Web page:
Although I enjoy sports, I read Hornby’s memoir with the detached curiosity of someone who is not involved and cannot fully understand. I like to play more than I like to watch, in all honesty. (Unless I’m watching my kids play. See poem above).
〉 A Poetry Handbook: A Prose Guide to Understanding and Writing Poetry, by Mary Oliver
bought on impulse from Amazon when shopping for photo albums for Christmas gifts
* Mostly, I just want to give you quotes from this book, which is wonderful. It’s slim, precise, measured, and deeply practical: a book about the poetic craft, with useful examples to illustrate the vocabulary necessary to discuss a poem. If I teach again, I will have my students buy and read this book. I am only sorry I’m so late in finding it. Here is a taste.
I was drawn to this section because she speaks of meditation. It is a different way of looking at the practice:
“We experience the physical world around us through our five senses. Through our imagination and our intelligence, we recall, organize, conceptualize, and meditate. What we meditate upon is never shapeless or filled with alien emotion—it is filled with all the precise earthly things we have ever encountered and all of our responses to them. The task of meditation is to put disorder into order.”
Oliver is a believer in patience and will, time spent in honest labour. She quotes Flaubert: “Talent is a long patience, and originality an effort of will and of intense observation.” She says:
“What a hopeful statement! For who needs to be shy of any of these? No one! How patient are you, and what is the steel of your will, and how well do you look and see the things of this world? If your honest answers are shabby, you can change them. … You can attend to them, you can do better … When people ask me if I do not take pleasure in the poems I have written, I am astonished. What I think of all the time is how to have more patience, and a wilder will—how to see better, and write better.”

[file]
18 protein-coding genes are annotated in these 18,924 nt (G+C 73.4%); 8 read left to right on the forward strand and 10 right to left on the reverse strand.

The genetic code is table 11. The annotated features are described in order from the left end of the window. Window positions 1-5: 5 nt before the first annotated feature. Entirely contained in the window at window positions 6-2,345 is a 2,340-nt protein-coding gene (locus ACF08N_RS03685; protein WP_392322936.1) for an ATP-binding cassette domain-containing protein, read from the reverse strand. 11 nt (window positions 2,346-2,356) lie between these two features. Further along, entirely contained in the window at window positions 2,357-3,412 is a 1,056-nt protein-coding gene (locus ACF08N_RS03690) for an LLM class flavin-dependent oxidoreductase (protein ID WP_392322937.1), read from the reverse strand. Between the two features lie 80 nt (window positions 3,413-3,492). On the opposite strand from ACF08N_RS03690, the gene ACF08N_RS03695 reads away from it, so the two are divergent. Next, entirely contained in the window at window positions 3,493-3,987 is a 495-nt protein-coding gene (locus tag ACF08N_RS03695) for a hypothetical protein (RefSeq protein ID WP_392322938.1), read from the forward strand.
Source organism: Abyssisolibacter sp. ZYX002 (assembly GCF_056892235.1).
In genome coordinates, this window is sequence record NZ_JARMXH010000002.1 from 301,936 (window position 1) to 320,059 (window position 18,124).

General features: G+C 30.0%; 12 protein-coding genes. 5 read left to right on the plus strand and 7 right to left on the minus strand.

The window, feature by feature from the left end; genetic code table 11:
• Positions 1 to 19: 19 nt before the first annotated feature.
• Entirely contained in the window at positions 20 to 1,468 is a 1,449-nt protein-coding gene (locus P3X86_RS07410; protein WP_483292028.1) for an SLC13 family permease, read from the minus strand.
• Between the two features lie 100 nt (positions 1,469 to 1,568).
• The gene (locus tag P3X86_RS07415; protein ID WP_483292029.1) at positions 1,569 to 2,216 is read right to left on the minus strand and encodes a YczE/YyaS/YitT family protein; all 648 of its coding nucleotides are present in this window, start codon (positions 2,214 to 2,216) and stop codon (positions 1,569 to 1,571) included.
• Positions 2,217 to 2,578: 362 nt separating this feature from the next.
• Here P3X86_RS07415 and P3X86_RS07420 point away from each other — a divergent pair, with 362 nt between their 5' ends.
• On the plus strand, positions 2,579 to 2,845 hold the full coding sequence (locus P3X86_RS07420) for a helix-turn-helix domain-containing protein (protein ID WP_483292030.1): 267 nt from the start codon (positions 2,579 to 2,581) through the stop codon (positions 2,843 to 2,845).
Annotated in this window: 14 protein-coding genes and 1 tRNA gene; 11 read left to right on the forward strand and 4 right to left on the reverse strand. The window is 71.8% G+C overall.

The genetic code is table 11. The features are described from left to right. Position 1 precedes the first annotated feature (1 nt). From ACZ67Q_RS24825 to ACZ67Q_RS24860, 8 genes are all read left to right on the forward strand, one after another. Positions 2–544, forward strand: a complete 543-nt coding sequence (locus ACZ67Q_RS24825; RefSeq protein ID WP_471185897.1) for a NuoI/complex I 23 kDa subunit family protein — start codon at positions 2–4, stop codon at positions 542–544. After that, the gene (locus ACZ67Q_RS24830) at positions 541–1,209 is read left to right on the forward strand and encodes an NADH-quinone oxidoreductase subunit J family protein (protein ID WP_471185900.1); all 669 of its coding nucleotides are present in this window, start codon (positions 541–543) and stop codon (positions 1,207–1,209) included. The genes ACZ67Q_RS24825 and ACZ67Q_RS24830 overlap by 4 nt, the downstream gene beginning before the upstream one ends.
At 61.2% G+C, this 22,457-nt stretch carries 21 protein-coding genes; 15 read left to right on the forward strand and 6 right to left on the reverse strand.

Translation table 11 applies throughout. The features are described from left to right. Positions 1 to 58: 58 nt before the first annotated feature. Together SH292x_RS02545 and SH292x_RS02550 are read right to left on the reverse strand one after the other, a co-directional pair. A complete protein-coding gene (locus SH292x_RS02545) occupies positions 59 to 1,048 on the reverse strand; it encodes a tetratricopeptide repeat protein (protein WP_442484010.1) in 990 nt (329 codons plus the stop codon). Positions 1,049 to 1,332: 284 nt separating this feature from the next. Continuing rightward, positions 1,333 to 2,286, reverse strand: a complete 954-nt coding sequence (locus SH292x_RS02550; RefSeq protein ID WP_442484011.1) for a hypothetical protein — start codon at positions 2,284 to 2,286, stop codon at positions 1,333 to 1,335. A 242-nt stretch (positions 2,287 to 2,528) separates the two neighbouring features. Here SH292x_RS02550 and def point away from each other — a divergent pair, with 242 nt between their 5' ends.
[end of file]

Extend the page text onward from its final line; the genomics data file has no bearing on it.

How to have more patience, and a wilder will….
A friend asked if I’m writing a poem every day, as intended. And no, I’m not. Mostly, right now, I’m journalling in a more traditional sense. But every once in awhile, yes, a poem comes along when it might not have before, had I not been considering the possibility of writing a poem every day. Here’s one I like. I wrote it on the bench outside my kids’ piano lessons, with two of them clamouring for snacks. So note to self — there’s no excuse, no reason not to try to write or to create absolutely anywhere.
Note to self
To write is to fear
Is to write against the fear, into it
Is to let the fear hover, to hold it while it vibrates
Like a trapped bird
To write is to be spurred by fear
Sent by fear, pressed by fear deeper into the woods
Not to go into hiding, but to seek what you’re tracking
To write is to track, not to hunt
Is to follow your quarry through dangerous terrain
Is to be wrong, dying on the wrong path
Thirsty and hungry and tired and wrong
To write is to meet your imperfect self
In an argument about annihilation, uselessness
To write is to find
In the woods on the wrong path
Your self crouched in the thicket
Watching this strange animal move
Like nothing you’ve ever seen before
Nothing you could have imagined
And you are trying to write its name
You are trying to send news of this animal home